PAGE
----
In the first half of 2013 many critics, pundits and similar jumped on the wagon that the gold bubble had finally popped and was headed for a drastic drop. Many were prognosticating the days of gold going back down to $400 to $700 an ounce were clearly on their way back and the landslide of valuation loss would be complete within a few weeks. That was in April 2013 (http://www.kitco.com/scripts/hist_charts/yearly_graphs.plx). It is now almost three-fourths of the way through the year and by August 2013 gold is now look like it is making a slow but repeat comeback to former heights. For investors who stayed put despite the dire warnings, this is a good thing. However, for those on the sidelines, the question again comes up, is it a good time to get into the precious metal?
Federal Reserve Impacts
Like any investment, it’s important to understand again what is driving gold up in value. Remember, this is a precious metal whose value is entirely based on perception. Gold doesn’t produce anything, it’s not a company, and it doesn’t create dividends. Its only value comes from what people inherently think the metal is worth to them. However, it has historically been used as an inflation hedge because the metal has no linkage to any government currency.
So, given the above, gold in August 2013 is probably rising due to a number of issues, most notably the weakening of government support of the market. Keep in mind, the precious metal’s valuation was headed downside for most of the early half of the year. Gold did not trough until it broke the $1,200 mark downward in late June 2013 (http://money.cnn.com/2013/06/05/investing/gold-silver/index.html). Then buyers started coming back in, pushing the figure back up above $1,380 in August, which already represents a rough 15 percent gain in value since the low point.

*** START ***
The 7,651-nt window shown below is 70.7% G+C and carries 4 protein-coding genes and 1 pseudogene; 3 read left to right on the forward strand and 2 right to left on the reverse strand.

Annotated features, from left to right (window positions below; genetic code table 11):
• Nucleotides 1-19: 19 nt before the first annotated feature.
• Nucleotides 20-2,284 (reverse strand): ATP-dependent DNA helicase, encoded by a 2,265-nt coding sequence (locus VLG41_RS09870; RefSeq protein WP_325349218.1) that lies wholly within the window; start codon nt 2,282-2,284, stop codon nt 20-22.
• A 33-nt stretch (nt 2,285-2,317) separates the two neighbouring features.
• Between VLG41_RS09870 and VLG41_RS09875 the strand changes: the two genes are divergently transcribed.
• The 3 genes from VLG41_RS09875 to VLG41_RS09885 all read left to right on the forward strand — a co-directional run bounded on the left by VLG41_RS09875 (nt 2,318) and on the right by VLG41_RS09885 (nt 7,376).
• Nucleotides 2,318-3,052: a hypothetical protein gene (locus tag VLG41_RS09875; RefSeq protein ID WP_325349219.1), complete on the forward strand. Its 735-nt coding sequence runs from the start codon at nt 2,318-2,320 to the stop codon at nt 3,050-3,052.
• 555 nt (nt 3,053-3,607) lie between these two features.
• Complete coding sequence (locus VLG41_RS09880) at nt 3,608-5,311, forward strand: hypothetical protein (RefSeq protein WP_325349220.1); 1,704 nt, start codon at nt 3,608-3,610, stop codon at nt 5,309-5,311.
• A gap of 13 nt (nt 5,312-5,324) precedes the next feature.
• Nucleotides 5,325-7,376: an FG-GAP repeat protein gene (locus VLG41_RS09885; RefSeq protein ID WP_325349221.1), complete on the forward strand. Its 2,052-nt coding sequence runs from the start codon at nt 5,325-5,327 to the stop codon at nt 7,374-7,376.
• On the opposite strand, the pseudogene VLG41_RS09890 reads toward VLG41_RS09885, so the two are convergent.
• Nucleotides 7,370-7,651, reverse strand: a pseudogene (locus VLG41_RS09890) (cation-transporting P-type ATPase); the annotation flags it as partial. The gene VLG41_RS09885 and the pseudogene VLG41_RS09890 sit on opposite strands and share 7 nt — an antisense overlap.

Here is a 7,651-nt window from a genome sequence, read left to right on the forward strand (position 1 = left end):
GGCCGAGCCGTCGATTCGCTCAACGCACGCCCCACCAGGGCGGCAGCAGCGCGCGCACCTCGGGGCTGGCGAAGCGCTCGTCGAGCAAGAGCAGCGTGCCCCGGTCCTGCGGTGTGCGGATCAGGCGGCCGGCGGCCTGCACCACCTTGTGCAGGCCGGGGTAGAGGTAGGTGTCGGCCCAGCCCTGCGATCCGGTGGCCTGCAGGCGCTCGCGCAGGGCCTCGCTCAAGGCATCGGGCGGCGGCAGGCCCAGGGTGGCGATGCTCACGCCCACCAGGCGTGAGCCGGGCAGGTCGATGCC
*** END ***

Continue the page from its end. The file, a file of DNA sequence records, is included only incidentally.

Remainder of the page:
Much of the downward pressure was first due to a major player move, and then came the unwinding of other investors. The gold market is not very big; in fact the amount available to the open market only represents 2 percent of the gold available in the world. So if a major investor buys or sells a big chunk, the activity can cause a noticeable swing in value. This is what occurred in April 2013. Then other investors panicked and started selling their positions as well. Additionally, the stock market was performing very well, and investors as well as funds were looking to unwind their money to get back into equities while the going was good. This carried the gold valuation drop right into June, and a valuation loss of $56 billion.
However, in July 2013 the Federal Reserve made it clear to the markets that the days of continuing to support the weak economy were coming to an end, at least under the current model (http://www.bloomberg.com/news/2013-08-19/gold-advances-to-two-month-high-on-investment-physical-demand.html). Since 2009, the Reserve has been regularly buying mortgage-backed securities off of weak banks and lenders’ portfolios, to the tune of $2 trillion. This in turn has injected cash into the economy and allowed lenders to extend credit again, generating new business and spending. The Reserve noticed that it would soon begin tapering the MBS purchasing in a divesting processing that would gradually occur through 2014. The beginning date of this tapering, however, was left unspecified.